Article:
Screened as part of NZIFF 2016
“Eye-searing landscapes and a fascinating historical setting turn this tale of innocence lost into a classic adventure film. First-time director, Oxford-born, Jordan-based Naji Abu Nowar, calls it a ‘Bedouin western’, and the honour and hospitality which his nomadic tribespeople value above all else informs Theeb first to last.
It’s the story of a British army officer at a desert encampment during WWI who orders young Bedouin boy Theeb (Jacir Eid) and his older brother Hussein (Hussein Salameh) to escort him on a perilous journey to the nearest waterhole. The events are seen from the child’s perspective, which might leave some viewers struggling to fill in the historical gaps (we’re in Lawrence of Arabia territory, with Arab tribes caught between the Brits and the Ottoman empire), but it does give the mounting peril even more heart-in-mouth intensity.” — Trevor Johnston, Time Out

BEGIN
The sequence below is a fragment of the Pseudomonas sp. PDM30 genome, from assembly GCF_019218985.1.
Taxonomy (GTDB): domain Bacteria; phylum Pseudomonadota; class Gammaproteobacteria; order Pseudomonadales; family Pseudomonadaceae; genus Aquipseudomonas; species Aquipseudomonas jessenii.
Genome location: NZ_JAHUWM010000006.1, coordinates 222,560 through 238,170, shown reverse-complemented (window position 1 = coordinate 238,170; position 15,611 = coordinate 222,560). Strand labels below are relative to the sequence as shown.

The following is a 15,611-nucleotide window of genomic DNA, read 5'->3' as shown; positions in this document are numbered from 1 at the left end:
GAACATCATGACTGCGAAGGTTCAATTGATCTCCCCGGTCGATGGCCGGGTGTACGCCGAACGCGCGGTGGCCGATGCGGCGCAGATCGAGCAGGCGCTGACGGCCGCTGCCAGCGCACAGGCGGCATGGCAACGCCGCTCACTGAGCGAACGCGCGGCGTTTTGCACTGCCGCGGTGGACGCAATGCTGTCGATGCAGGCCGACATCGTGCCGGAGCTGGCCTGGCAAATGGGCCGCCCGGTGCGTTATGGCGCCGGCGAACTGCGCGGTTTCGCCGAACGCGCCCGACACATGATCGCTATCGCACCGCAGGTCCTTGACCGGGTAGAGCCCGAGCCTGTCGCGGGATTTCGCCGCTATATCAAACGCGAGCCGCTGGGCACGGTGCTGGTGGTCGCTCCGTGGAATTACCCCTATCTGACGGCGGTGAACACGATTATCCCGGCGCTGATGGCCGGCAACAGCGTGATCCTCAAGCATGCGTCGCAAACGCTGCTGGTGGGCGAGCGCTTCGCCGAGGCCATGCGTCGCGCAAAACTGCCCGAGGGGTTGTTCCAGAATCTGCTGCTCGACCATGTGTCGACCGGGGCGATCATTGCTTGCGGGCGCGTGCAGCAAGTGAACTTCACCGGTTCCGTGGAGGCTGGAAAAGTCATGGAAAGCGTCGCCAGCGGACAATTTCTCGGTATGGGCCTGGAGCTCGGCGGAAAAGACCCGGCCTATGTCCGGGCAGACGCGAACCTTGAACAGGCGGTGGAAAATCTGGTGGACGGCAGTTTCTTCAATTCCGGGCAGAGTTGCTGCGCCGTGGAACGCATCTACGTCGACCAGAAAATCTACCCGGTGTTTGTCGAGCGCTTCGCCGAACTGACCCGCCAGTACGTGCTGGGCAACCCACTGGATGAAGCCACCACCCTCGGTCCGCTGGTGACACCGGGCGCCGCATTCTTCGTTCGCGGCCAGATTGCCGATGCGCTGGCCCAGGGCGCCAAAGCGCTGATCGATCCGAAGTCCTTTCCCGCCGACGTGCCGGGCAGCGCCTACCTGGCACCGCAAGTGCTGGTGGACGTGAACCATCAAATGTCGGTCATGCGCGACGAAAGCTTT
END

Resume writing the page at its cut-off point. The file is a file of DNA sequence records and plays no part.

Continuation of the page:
“A lean survival picture set in the Ottoman province of Hijaz in the throes of the Great War, Theeb seems, as its perilous cross-desert adventure gets under way, to be a sand-lashed action-adventure epic… True, when the gunshots start cracking over the dunes, Theeb is galvanic in the classical style – but the difference is in the sensibility. Nowar, a smart, savvy filmmaker, keeps his focus narrow and the frame alert, eager to drink in not only action but nuances of culture and history. The civilized Englishman deigning to rescue primitive locals, the swarthy Arab conspiring only to swindle and kill: Theeb calls up the stereotypes of the desert epic only to flatly undermine them.” — Calum Marsh, Village Voice